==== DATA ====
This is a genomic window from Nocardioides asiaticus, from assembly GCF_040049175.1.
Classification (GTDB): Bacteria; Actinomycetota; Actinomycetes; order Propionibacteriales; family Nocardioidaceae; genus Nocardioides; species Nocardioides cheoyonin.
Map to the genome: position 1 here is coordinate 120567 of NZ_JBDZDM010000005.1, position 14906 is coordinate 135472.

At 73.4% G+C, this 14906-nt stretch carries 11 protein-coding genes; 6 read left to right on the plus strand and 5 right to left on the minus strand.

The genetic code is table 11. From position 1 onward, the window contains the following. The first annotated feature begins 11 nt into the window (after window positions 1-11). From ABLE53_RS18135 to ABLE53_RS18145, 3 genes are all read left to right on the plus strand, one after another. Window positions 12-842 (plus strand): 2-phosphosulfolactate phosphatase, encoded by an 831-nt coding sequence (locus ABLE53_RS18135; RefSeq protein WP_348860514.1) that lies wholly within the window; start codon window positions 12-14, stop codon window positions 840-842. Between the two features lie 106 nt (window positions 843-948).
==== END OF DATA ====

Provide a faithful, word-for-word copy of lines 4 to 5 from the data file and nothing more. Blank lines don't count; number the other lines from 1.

At 73.4% G+C, this 14906-nt stretch carries 11 protein-coding genes; 6 read left to right on the plus strand and 5 right to left on the minus strand.

The genetic code is table 11. From position 1 onward, the window contains the following. The first annotated feature begins 11 nt into the window (after window positions 1-11). From ABLE53_RS18135 to ABLE53_RS18145, 3 genes are all read left to right on the plus strand, one after another. Window positions 12-842 (plus strand): 2-phosphosulfolactate phosphatase, encoded by an 831-nt coding sequence (locus ABLE53_RS18135; RefSeq protein WP_348860514.1) that lies wholly within the window; start codon window positions 12-14, stop codon window positions 840-842. Between the two features lie 106 nt (window positions 843-948).